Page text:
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There is no historian of global inequality more impactful today than Piketty. His latest book is a succinct synthesis of the important lessons of his work to date-a valuable resource for all of us trying to build an economy that is driven by value creation for all and not value extraction for the few. -- Mariana Mazzucato, author of <i>Mission Economy: A Moonshot Guide to Changing Capitalism</i> Thomas Piketty helped put inequality at the center of political debate. Now, he offers an ambitious program for addressing it. The revitalized democratic socialism he proposes goes beyond the welfare state by calling for guaranteed employment, inheritance for all, power-sharing in corporations, and new rules for globalization. This is political economy on a grand scale, a starting point for debate about the future of progressive politics. -- Michael J. Sandel, author of <i>The Tyranny of Merit: Can We Find the Common Good?</i> [Piketty] argues that we're on a trajectory of greater, not less, equality and lays out his prescriptions for remedying our current corrosive wealth disparities. -- David Marchese * New York Times Magazine * An opportunity for readers to see Piketty bring his larger argument about the origins of inequality and his program for fighting it into high relief. -- Nicholas Lemann * New York Times * A sustained argument for why we should be optimistic about human progress...An engaged and clearheaded socialist thinker, Piketty sets forth...one of the most comprehensive and comprehensible social democratic programs available anywhere...He has laid out a plan that is smart, thoughtful, and motivated by admirable political convictions. -- Gary Gerstle * Washington Post * An activist's history, part reckoning with the past and part manifesto for the future, designed to bolster the courage of those who would continue the forward march. It is an admirable undertaking...Piketty mounts an impassioned plea for a renewed and retooled commitment to equality in its various forms, laying out an ambitious blueprint for a new kind of democratic, self-managing and decentralized socialism, not least as a counter to the authoritarian, state-socialist model of China. -- Darrin M. McMahon * Literary Review * A Brief History of Equality is a route into Piketty's arguments in his earlier books, with their luxuriantly extensive data and historical detail. Anybody who has not been able to face those tomes...should read this one. -- Diane Coyle * Financial Times * Peak Piketty...He possesses the rarest of abilities to analyze staggering quantities of information and offer original insights into the structures that underpin our economies...At a time when the concept of objective truth is under assault and when the nuance of argument can be drowned out by the shouting of slogans, there is something glorious about the scale of the work of Thomas Piketty. His arguments are vast in their detail, ever ambitious and always hopeful. This elegant and (by his standards) short book will allow any reader to understand the glory. -- Paschal Donohoe * Irish Times * An analysis that might just provide a fresh opportunity for social hope...Piketty has undeniably identified clues about how to achieve a more egalitarian world. -- Richard Horton * The Lancet * Tidier and more lucid...Piketty is guardedly optimistic about the prospects for future social progress. -- Timothy Noah * New Republic * Marked by Piketty's trademark lucidity, impressive multidisciplinary scholarship, and provocative progressivism, this is a vital introduction to his ideas. * Publishers Weekly (starred review) * A Brief History of Equality is a literally exceptional book. Thomas Piketty documents the economic growth and moral progress humanity has experienced over the past three centuries and draws a new inspiration from this history. Others who emphasize progress succumb to flatfooted views of well-being, technocratic fear of politics, and quietism about justice. B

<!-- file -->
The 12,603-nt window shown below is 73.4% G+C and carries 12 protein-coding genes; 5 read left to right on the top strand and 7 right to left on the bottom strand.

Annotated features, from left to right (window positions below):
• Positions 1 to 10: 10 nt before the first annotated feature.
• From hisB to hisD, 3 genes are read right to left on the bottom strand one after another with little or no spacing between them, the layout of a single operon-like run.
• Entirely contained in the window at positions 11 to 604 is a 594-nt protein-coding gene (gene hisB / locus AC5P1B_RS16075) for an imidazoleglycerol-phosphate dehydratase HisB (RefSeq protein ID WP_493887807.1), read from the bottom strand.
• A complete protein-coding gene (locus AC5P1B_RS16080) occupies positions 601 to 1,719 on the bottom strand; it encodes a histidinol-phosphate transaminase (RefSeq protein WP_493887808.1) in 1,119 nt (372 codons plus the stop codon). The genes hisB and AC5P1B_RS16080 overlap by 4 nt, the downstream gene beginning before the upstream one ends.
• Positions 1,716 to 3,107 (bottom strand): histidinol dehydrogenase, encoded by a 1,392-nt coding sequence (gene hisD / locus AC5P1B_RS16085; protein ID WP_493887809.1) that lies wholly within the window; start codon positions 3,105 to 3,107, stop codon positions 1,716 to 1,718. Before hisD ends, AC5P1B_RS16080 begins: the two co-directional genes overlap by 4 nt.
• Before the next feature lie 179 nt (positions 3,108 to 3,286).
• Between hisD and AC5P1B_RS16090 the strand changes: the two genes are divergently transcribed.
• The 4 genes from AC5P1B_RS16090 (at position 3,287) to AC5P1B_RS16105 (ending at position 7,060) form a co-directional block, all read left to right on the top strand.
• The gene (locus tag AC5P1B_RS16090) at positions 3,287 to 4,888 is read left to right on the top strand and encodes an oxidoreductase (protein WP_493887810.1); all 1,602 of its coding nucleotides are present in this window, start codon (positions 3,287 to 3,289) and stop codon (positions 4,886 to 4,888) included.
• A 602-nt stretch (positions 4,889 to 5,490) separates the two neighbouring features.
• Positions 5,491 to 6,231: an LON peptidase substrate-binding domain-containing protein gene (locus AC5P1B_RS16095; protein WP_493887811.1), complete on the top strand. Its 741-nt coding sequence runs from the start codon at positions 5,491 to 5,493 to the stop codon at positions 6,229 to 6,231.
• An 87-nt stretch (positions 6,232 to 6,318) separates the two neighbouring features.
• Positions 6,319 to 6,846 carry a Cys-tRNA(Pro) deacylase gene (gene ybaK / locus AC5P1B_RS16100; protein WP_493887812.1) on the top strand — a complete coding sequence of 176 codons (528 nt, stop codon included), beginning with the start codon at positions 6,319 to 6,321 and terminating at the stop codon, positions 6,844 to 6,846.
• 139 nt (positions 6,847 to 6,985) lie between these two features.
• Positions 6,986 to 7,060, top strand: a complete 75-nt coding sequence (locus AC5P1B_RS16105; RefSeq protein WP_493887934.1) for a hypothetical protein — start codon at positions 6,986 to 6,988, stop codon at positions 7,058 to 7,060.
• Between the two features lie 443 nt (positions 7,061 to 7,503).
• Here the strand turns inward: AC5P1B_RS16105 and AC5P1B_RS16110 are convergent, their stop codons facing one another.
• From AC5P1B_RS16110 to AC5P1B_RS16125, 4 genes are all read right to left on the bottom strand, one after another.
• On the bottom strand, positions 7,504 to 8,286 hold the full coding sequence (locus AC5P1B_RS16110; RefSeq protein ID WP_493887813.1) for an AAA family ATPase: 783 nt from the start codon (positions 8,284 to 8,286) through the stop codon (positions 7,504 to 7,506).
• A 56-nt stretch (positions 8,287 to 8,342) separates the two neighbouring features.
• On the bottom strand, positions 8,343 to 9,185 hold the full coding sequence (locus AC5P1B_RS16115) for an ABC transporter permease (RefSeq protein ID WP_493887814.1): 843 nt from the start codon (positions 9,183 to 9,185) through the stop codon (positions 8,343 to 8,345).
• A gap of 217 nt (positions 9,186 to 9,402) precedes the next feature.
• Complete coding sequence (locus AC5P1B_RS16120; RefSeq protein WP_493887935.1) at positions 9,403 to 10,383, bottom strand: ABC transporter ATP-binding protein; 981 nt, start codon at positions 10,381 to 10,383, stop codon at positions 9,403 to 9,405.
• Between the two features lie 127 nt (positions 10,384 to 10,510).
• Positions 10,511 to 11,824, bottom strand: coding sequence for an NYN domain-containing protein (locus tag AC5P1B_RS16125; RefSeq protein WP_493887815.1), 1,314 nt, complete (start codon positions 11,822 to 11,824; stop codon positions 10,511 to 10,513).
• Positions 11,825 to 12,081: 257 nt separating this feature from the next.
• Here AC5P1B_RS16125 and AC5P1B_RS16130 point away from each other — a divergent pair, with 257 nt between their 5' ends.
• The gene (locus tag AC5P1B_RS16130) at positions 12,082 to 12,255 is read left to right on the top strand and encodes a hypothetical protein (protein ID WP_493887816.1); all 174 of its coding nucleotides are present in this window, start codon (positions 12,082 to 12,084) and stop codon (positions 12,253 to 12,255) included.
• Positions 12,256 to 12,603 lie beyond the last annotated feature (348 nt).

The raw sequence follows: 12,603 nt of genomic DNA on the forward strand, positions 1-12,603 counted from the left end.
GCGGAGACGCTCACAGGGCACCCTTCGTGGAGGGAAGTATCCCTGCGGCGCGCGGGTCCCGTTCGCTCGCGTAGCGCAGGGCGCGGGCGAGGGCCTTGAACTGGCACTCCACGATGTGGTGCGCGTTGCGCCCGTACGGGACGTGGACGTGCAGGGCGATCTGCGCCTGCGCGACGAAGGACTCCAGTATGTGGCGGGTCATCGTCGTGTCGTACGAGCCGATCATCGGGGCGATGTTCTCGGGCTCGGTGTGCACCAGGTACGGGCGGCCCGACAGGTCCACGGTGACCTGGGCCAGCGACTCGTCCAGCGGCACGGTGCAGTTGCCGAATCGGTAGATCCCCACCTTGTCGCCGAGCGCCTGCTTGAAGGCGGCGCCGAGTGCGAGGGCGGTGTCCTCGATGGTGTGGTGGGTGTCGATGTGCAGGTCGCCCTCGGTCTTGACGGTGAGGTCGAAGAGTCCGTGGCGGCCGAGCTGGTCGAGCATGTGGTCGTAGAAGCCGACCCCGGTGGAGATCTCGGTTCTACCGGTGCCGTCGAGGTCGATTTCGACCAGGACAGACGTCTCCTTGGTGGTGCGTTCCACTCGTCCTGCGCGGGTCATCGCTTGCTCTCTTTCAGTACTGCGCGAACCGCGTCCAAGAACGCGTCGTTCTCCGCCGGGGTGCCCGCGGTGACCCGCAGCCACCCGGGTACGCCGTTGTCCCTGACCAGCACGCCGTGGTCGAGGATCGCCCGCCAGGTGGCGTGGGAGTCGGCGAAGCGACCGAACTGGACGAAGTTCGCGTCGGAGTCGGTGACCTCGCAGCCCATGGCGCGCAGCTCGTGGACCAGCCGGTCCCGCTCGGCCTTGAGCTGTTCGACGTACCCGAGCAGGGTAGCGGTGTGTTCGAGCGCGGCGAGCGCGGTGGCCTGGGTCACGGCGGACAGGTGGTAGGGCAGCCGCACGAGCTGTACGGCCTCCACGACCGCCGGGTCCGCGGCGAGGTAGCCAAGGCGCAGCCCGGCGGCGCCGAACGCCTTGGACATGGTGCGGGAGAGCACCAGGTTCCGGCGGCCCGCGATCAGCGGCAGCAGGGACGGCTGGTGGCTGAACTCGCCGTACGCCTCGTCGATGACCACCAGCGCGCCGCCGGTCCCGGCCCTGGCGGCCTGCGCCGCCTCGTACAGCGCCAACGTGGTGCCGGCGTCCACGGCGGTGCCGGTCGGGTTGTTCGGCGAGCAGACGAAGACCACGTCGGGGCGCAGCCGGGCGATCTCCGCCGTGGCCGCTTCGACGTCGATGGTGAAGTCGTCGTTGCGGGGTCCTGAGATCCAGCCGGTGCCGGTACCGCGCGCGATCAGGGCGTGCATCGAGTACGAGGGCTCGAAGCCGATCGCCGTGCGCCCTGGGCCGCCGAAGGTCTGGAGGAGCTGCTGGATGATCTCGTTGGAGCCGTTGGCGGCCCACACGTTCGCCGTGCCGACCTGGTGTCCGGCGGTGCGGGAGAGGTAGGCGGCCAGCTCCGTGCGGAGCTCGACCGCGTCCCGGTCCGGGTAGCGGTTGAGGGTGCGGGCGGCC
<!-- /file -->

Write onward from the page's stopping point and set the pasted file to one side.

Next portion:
Thomas Piketty is Professor at Ecole des Hautes Etudes en Sciences Sociales (EHESS) and the Paris School of Economics and Codirector of the World Inequality Lab.